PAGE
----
I’m proud to be representing these great artists at Canadian Music Week 2017. If you’ll be in Toronto for the conference, please try to check them out. Look forward to seeing you!
T. Thomason – April 19 @ Cherry Cola’s (10 p.m.)
T. Thomason’s latest EP sweet baby is a declaration of independence for an artist you may have heard before, but never like this. After putting out sweet baby independently in 2016, the EP will get a formal release through Rae Spoon’s Coax Records on May 12, 2017.
Having made a bright and infectious pop-rock statement on the 2014 album Columbus Field, Thomason has graduated to a higher level of lyrical incisiveness and hard-hitting sonic experimentation on sweet baby. In basic terms, it’s about leaving teenage angst behind and fully embracing who you really are.
The Nova Scotia native’s list of past achievements includes several East Coast Music Award nominations, as well as sharing stages with Joel Plaskett, Hey Ocean!, Collective Soul and The Trews. Now, T. Thomason has begun a new chapter, one that’s challenging the image of Canadian rock as well.
The five songs on sweet baby grew out of a period of self-discovery that found Thomason feeling around in the dark, getting caught between rocks and hard places, and making friends there.
Recorded at Toronto’s Coalition Music, sweet baby was produced, engineered and mixed by Dave Henriques, with a core group that included guitarist Stewart Cameron and drummer Blake Manning (both of The Heartbroken and the Matthew Good Band), keyboardist Jeremy Dutcher, bassist Kyle Teixeira, and special guest Kenny Boothby of Toronto’s Little Kid.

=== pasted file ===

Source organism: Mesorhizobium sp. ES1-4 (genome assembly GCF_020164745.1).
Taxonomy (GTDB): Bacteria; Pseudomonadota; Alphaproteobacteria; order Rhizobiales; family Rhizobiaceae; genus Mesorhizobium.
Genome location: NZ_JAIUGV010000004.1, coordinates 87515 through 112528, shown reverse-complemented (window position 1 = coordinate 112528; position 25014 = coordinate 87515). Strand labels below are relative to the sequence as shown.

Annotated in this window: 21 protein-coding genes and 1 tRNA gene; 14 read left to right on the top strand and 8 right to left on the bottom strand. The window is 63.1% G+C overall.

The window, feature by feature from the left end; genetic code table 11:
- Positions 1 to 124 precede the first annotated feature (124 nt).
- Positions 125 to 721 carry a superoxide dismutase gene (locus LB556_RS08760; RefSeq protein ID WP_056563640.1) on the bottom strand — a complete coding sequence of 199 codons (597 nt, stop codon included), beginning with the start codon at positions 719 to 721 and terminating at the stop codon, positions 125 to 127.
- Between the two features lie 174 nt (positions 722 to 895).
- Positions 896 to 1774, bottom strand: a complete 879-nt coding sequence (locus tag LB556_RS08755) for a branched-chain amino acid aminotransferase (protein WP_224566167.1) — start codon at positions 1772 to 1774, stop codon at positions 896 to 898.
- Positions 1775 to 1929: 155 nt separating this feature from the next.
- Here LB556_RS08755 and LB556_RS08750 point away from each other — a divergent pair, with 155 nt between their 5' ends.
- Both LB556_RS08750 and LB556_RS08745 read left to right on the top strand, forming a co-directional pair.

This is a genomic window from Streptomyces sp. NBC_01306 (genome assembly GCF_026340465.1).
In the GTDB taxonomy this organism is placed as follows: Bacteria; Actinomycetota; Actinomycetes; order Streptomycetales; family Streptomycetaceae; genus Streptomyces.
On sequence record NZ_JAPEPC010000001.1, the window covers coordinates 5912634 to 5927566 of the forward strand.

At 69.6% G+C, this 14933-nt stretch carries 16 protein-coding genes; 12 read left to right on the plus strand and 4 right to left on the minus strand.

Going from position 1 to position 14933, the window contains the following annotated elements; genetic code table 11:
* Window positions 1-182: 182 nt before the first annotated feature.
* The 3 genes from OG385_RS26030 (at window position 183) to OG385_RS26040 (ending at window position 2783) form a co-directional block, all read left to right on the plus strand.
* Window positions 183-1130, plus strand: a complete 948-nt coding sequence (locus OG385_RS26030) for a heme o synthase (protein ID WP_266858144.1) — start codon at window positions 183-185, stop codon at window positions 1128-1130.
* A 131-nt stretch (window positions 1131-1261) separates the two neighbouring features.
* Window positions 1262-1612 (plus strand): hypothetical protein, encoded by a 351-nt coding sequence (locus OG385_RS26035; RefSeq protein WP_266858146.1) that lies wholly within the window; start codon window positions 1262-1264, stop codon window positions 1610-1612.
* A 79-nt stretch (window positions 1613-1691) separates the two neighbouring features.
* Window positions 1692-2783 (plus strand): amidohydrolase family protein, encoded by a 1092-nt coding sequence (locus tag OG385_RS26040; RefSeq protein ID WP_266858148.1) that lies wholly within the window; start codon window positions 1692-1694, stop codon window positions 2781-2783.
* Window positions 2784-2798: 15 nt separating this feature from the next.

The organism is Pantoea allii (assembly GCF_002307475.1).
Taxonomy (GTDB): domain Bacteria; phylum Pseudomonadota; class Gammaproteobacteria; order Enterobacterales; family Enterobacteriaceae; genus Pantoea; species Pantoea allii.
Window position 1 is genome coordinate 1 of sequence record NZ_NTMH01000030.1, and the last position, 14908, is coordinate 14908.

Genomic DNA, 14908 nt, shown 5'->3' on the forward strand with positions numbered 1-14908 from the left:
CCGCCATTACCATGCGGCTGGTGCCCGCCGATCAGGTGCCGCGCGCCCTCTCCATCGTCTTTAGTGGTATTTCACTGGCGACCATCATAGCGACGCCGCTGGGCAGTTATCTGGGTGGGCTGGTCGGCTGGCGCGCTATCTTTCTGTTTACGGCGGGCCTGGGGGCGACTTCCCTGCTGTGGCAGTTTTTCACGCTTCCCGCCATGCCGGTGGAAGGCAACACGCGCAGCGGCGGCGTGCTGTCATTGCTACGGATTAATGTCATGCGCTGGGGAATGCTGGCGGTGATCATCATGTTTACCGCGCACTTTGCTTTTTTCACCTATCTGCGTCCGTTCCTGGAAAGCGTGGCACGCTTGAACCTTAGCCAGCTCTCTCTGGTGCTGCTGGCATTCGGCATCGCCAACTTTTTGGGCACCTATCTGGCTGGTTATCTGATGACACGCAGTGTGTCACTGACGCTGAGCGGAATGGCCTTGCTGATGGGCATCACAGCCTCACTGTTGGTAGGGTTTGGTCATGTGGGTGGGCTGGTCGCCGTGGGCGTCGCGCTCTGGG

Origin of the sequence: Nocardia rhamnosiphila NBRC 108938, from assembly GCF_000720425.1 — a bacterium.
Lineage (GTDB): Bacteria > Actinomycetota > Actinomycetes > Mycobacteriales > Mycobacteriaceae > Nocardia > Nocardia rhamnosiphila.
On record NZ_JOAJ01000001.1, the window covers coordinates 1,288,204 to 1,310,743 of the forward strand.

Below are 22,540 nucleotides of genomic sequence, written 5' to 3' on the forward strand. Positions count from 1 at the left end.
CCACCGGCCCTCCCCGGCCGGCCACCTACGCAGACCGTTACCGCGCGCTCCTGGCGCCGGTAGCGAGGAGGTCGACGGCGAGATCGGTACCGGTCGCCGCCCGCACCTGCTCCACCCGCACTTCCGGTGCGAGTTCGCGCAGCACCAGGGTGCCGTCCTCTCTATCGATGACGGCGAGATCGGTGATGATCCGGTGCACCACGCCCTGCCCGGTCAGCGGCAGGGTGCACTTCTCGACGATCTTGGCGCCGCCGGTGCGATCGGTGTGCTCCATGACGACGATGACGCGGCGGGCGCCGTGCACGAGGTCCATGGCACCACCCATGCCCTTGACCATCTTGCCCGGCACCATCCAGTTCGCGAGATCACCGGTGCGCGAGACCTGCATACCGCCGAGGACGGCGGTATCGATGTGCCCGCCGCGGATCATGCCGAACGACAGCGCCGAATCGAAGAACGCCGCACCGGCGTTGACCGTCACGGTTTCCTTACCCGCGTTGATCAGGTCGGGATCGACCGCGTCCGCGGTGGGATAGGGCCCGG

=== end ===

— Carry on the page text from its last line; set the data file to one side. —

Abigail Lapell – April 19 @ The Paddock (8 p.m.) / April 20 @ The Vault (7 p.m.)
Abigail Lapell is a folk noir songwriter based in Toronto. A fluid lyricist and multi-instrumentalist, Lapell draws freely from indie, folk-roots and punk rock traditions, carried by the sound of her wintry voice, harmonica, piano and finger style guitar. On her subtly bold sophomore album, Hide Nor Hair, Lapell explores themes of love and loss through a lens of geography and travel, transporting the listener to places urban and wild, local and far-flung—evoking the transience of time, night and day and the changing seasons—so that her songs belong in the here and now as much as they would in the anywhere, anytime.
Lapell’s spirit is consummately DIY. A veteran of Montreal’s indie-folk scene, she’s shared stages with tUne-yArdS, First Aid Kit, Rae Spoon, The Lowest of the Low, Greg MacPherson and Andy Shauf. She’s toured across North America and Europe, appearing at festivals like North By Northeast, Pop Montreal, Sappy Fest and In the Dead of Winter—and, impressively, has completed two tours entirely by bicycle and two tours by canoe, as well as a cross-Canada tour by train. Her acclaimed, Earshot!-charting 2011 debut Great Survivor was recorded in a bedroom by Heather Kirby (of Ohbijou) and hand-assembled from letterpress covers by Trip Print Press.